In a time in when Jukebox musicals are filling more seats than shows with original songs, two revivals opened in Manhattan with enough familiar tunes that you’d think they were of this ilk, just another “Mamma Mia” or even the recent “Rock of Ages.”
But with all of the hits in tact, “West Side Story” and “Hair” are bringing their original, plot-driven songs back to the Great White Way and telling stories that are still fresh and topical today – which is surprising because neither show has been on Broadway for about 30 years.
“Hair” swooped into town first. With its first rate cast and standout performances for Gavin Creel (pictured above with cast) and vocally Sasha Allen (pictured below right with cast), it mostly hits all the right notes but still seems to be missing an emotional connection with the audience. Which is surprising, as there is as much action in the audience of the Al Hirschfeld Theatre as there is on stage, with actors often singing and dancing and truly involving some theatergoers right in the aisles.
Every actor gives it their all and then some. And they completely involve the audience, breaking the fourth wall on many occasions. Yet “Hair” didn’t move me enough to say this is a must-see production. It’s a good choice and if you’re an avid theatre buff and like to see all that is new, “Hair” really won’t disappoint. But if you want to be blown away, this just doesn’t do it.
For those who are unfamiliar with the story, and only have the movie as reference, you should go into the production as this is a fresh new story because the film, although excellent, has made more plot and artistic changes than about any movie ever before. Songs in the film are sung by different characters and there are numerous plot changes that one wouldn’t think it was the same show.
And although “Hair” deals with race, war and freedoms, it for the most part is an uplifting show with songs that we all remember: “Aquarius,” “Let the Sun Shine In,” “Good Morning Starshine,” “Easy to be Hard” and “Hair” are all songs that people will be singing long after the curtain falls. For that alone, “Hair” succeeds – but just by a hair.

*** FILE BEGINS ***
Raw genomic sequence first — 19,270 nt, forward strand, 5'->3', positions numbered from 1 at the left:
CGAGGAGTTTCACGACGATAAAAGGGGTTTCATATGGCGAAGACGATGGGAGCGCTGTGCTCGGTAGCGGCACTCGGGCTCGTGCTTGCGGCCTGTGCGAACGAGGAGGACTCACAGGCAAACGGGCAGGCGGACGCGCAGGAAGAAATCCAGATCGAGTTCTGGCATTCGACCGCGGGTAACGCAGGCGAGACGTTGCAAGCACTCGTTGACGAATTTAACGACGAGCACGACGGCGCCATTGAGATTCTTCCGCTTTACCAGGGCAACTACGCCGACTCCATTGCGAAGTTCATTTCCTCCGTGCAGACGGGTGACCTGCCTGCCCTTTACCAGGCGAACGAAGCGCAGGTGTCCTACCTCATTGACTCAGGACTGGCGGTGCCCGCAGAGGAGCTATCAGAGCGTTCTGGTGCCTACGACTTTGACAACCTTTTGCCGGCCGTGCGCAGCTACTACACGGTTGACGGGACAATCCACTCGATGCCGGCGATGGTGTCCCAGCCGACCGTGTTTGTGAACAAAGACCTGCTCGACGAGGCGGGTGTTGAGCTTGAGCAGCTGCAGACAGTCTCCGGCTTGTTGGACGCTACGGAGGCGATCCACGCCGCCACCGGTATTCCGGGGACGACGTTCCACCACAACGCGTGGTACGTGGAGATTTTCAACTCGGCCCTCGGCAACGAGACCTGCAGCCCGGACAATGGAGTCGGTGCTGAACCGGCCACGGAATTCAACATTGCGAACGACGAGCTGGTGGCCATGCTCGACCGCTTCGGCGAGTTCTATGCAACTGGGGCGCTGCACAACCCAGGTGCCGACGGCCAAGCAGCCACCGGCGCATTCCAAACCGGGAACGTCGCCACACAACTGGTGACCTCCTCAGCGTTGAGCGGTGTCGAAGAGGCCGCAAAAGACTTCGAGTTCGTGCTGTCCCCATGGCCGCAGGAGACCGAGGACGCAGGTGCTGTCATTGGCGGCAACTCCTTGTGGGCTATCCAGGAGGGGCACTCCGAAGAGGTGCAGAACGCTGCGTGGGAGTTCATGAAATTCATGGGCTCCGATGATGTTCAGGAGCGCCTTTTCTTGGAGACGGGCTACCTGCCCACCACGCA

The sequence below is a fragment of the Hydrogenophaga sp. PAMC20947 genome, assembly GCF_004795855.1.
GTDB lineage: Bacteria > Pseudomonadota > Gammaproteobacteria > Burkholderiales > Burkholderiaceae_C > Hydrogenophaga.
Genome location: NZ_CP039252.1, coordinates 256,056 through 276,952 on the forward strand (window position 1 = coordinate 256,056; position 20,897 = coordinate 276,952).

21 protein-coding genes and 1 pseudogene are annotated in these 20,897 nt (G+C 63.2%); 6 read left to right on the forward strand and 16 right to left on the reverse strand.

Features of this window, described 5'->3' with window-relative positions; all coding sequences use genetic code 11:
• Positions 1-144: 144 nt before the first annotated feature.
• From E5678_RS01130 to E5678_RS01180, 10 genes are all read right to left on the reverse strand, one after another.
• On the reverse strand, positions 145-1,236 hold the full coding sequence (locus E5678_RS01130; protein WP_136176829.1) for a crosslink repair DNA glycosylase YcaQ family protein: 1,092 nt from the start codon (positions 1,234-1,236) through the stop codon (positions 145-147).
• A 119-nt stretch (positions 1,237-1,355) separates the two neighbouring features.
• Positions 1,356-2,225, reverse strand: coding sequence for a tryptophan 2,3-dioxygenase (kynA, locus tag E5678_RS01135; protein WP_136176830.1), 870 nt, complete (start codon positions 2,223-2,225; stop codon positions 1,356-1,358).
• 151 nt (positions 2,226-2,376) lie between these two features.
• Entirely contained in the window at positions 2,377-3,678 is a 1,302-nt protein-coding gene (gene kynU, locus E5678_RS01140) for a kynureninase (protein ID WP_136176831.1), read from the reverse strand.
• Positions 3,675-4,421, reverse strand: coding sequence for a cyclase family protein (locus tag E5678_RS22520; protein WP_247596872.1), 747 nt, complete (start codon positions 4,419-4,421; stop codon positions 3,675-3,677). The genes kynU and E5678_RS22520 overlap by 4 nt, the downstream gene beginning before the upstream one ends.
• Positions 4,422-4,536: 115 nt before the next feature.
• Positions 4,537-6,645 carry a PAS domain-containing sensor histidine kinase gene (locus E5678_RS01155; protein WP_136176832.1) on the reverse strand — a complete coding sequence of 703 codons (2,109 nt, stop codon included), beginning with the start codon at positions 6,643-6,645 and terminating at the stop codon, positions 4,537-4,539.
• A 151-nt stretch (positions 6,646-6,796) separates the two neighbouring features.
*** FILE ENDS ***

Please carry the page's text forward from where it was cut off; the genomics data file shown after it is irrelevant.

It’s been quite awhile since “West Side Story” has been on Broadway. And it has some tough shoes to fill as, unlike the movie “Hair” which few have seen, the film version of “West Side Story” is one of the most beloved movies of all time, winning 10 Academy Awards and telling the famous star-crossed romantic story of doomed lovers Maria and Tony.
This production, like “Hair,” also is not a masterpiece. But in this cases the flaws are easier to find.
Let’s start with the positive – that score! To make “Mamma Mia,” producers had to go through tons of Abba albums to find the hits to string together to form a plot and to keep the audience tapping their toes. “West Side Story” is perhaps one of the best written shows of all time with its own built-in hit parade: “Somewhere,” Tonight,” “Maria,” “America” and “Something’s Coming,” just to name a few.
Then you have Karen Olivo as Anita. She alone is worth the price of admission. She is more than a triple threat of actress, singer and dancer – she’s a smoky, powerful, sexy presence that brings all eyes to her every time she’s on stage. Whether center stage or background, Olivo is steaming hot and easily steals every scene she’s in. Whether it’s due to the great facial expressions she makes during the “America” number or her blood-curtailing scream in act two’s bar scene, Olivo might be dancing with a different Tony come this award season.
And then there’s the dancing. Moat often, when musicals are updated, they incorporate some modern dance into the mix, to have a broader appeal to the audience. But Director and writer Arthur Laurents knows that classics don’t need updating and he uses Jerome Robbins original chorography, which is still breathtaking and executed to perfection from its able-bodied staff, in particular Cody Green’s Riff.
On the downside, while he comes to grow on you, lead actor Matt Cavenaugh starts off more like he’s singing in a cabaret. While his voice is clear and beautiful, his first few songs sounded trite and insincere. He doesn’t come into his own until he sings “Tonight” with Josefina Scaglione’s Maria. Scaglione also seems to need to warm up before she shines. While always in beautiful voice, her acting seems stilted in her first few scenes but comes around as an actress towards the end of the first act.
Also not properly executed is the bilingual translation. It is a great idea to have Lin-Manuel Miranda translate songs into Spanish. But why just two? It seems so random. It might have made more sense if every time the Puerto Rican Sharks were alone, they’d sing in Spanish. But that isn’t the case.
And the show is assuming the audience is familiar with the story enough so that when Maria sings “I Feel Pretty” in Spanish, the audience will know what’s she’s saying without supertitles (although the English lyrics are in the program.) Perhaps Spanglish might have been a good way to go.
But with those minor issues, “West Side Story” is a captivating show, reaching its pinnacle in the fantasy sequence of “Somewhere” which shows people of all sorts can live together in harmony. Sung and danced beautifully, this is a true moment of what theatre is all about.